Carmen de Andacollo 7 2 23 20
Duck Pond - - - 2
20 19 75 83
Zinc
Trail 33 36 138 138
Red Dog 51 56 136 138
Pend Oreille 1 1 2 2
85 93 276 278
Total transportation costs $ 341 $ 338 $ 1,270 $ 1,292
CONCENTRATE PURCHASES
Trail $ 353 $ 279 $ 1,276 $ 1,120
Inter-segment purchases (142 ) (83 ) (430 ) (337 )
Total concentrate purchases $ 211 $ 196 $ 846 $ 783

COST OF SALES SUMMARY, continued

Three months
ended December 31,
Year ended December 31,
(Teck's share in CAD$ millions) 2016 2015 2016 2015
ROYALTY COSTS
Steelmaking coal $ 7 $ 2 $ 13 $ 8
Copper
Antamina 3 4 17 11
Duck Pond - - - 1
3 4 17 12
Zinc
Red Dog 149 72 282 178
Total royalty costs $ 159 $ 78 $ 312 $ 198
DEPRECIATION AND AMORTIZATION
Steelmaking coal $ 165 $ 168 $ 628 $ 706
Copper
Highland Valley Copper 47 48 182 171
Antamina 26 16 104 108
Quebrada Blanca 77 37 235 122
Carmen de Andacollo 24 26 77 90
Duck Pond - - - 14
174 127 598 505
Zinc
Trail 12 20 63 81
Red Dog 32 15 81 63
Pend Oreille 2 2 10 6
46 37 154 150
Energy 2 1 5 5
Total depreciation and amortization $ 387 $ 333 $ 1,385 $ 1,366
TOTAL COST OF SALES $ 1,980 $ 1,854 $ 6,904 $ 6,980

CAPITALIZED STRIPPING COSTS

Three months
ended December 31,
Year ended December 31,
(Teck's share in CAD$ millions) 2016 2015 2016 2015
Steelmaking coal $ 63 $ 103 $ 277 $ 396
Copper
Highland Valley Copper 17 30 70 124
Antamina 19 19 82 67
Quebrada Blanca 2 1 2 8
Carmen de Andacollo - - 2 2
38 50 156 201
Zinc
Red Dog 7 23 44 66
Total $ 108 $ 176 $ 477 $ 663

PRODUCTION AND SALES STATISTICS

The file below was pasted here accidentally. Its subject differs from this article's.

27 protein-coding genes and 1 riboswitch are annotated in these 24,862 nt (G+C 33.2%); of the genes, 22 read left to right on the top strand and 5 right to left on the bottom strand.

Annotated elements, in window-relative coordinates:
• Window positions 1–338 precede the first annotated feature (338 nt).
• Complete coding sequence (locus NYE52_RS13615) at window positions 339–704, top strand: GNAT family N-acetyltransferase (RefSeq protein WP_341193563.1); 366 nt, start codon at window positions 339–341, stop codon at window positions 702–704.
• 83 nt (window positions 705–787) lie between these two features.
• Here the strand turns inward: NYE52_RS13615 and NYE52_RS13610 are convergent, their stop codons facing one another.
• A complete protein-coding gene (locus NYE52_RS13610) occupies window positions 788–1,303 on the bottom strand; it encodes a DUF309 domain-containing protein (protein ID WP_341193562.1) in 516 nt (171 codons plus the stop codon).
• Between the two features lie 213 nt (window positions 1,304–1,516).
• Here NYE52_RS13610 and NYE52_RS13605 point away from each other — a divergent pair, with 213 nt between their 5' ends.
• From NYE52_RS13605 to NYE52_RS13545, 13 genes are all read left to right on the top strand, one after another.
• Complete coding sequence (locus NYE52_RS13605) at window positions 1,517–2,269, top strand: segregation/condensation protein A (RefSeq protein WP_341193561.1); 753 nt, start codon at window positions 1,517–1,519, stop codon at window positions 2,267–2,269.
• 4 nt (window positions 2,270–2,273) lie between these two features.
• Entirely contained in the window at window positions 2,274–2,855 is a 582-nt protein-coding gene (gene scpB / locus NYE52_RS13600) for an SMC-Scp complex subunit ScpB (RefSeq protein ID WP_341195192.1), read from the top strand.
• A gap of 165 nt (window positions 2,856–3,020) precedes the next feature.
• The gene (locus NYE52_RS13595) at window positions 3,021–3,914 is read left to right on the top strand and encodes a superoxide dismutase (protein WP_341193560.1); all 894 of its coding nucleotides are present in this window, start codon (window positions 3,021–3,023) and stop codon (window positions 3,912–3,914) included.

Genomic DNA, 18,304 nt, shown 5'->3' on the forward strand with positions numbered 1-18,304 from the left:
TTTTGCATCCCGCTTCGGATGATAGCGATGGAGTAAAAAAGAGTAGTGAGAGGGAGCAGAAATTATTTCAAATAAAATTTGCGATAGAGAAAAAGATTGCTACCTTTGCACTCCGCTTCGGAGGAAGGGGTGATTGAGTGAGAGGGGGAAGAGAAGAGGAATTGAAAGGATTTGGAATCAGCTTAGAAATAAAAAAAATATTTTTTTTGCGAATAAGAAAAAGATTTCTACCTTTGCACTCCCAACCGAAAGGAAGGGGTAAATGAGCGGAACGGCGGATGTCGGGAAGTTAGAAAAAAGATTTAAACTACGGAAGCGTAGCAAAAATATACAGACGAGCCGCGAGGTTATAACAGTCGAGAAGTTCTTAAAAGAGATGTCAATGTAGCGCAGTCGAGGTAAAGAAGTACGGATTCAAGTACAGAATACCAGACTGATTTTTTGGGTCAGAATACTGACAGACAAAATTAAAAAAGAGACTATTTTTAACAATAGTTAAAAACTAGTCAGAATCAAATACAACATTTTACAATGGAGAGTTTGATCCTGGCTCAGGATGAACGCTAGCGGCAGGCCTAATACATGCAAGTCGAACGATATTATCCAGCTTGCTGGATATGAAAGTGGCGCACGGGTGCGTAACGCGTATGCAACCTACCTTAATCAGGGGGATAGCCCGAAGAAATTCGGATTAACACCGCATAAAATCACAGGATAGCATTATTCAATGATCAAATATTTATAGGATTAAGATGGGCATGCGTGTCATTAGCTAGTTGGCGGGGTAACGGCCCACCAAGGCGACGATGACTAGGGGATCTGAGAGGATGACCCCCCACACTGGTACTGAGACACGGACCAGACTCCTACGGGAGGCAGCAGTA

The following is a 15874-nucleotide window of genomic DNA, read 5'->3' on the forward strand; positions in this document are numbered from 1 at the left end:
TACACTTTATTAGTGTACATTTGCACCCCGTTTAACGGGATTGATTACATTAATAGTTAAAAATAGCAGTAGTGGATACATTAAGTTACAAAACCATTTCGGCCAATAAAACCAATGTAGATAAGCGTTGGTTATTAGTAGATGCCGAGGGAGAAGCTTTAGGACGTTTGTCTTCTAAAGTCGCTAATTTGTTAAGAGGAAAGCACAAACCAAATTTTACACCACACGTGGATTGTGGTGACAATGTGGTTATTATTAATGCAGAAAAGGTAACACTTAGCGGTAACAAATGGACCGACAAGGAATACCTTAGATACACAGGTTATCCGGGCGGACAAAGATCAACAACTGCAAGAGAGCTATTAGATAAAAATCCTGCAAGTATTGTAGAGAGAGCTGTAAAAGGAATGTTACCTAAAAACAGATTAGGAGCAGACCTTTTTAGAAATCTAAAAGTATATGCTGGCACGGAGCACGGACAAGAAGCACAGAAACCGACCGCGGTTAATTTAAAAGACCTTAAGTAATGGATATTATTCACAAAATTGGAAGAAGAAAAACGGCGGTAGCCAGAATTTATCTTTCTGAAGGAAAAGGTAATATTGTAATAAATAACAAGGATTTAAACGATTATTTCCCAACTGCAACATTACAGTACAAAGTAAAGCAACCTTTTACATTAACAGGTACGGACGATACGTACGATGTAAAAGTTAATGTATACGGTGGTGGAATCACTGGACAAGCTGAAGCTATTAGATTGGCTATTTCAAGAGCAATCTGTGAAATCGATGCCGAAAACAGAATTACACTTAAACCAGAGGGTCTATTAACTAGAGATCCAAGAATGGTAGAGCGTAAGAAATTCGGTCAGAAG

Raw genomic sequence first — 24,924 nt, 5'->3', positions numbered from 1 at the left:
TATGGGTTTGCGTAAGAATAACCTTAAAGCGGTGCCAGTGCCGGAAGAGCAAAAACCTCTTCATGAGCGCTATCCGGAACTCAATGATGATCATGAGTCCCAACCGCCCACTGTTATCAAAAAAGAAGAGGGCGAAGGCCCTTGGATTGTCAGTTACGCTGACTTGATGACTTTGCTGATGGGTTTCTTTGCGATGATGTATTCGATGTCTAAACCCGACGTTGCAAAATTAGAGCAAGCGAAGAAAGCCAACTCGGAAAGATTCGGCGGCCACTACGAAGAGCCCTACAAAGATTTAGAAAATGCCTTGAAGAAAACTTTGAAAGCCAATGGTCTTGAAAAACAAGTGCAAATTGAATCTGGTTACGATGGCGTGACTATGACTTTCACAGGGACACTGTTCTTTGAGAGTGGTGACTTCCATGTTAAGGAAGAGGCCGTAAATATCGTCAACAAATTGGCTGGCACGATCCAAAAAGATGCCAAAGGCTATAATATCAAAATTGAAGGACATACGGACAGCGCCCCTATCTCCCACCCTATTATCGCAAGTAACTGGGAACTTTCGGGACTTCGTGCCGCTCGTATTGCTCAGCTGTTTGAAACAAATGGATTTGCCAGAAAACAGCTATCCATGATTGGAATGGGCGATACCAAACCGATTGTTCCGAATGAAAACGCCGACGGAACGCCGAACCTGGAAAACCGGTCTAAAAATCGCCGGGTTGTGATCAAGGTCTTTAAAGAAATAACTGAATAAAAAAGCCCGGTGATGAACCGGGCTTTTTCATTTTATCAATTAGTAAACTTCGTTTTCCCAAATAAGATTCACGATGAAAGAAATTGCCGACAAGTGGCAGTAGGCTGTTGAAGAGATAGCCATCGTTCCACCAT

Production statistics for each of our operations are presented in the tables below. Operating results are on a 100% basis.

Three months
ended December 31,
Year ended December 31,
Steelmaking coal 2016 2015 2016 2015
Waste production (million BCM's) 60.0 64.3 252.0 260.4
Clean coal production (million tonnes) 7.3 6.4 27.6 25.3
Clean coal strip ratio (waste BCM's/coal tonnes) 8.3:1 9.7:1 9.1:1 9.9:1
Sales (million tonnes) 6.9 6.5 27.0 26.0
Highland Valley Copper
Tonnes mined (000's) 30,111 30,125 115,369 116,231
Tonnes milled (000's) 13,176 12,698 49,499 47,257
Copper
Grade (%) 0.23 0.37 0.29 0.37
Recovery (%) 75.2 87.5 83.1 87.9
Production (000's tonnes) 22.5 41.2 119.3 151.4
Sales (000's tonnes) 23.2 43.9 121.8 150.4
Molybdenum
Production (million pounds) 2.2 0.9 5.4 3.4
Sales (million pounds) 2.0 0.7 5.2 3.7
Antamina
Tonnes mined (000's) 61,355 52,130 244,443 215,653
Tonnes milled (000's)
Copper-only ore 8,976 9,765 40,727 37,163
Copper-zinc ore 4,423 4,419 13,318 19,033
13,399 14,184 54,045 56,196
Copper (1)
Grade (%) 0.84 0.92 0.90 0.83
Recovery (%) 87.6 88.1 89.2 83.4
Production (000's tonnes) 98.5 114.3 431.1 390.6
Sales (000's tonnes) 101.6 131.9 423.1 388.0
Zinc (1)
Grade (%) 2.08 1.37 1.79 1.52
Recovery (%) 87.4 82.0 85.7 81.4
Production (000's tonnes) 79.2 58.0 198.0 235.0
Sales (000's tonnes) 78.9 72.0 188.5 241.8
Molybdenum
Production (million pounds) 1.5 1.5 10.3 4.4
Sales (million pounds) 3.1 0.9 10.7 4.0
Note:
(1) Copper ore grades and recoveries apply to all of the processed ores. Zinc ore grades and recoveries apply to copper-zinc ores only.

PRODUCTION AND SALES STATISTICS, continued

Three months
ended December 31,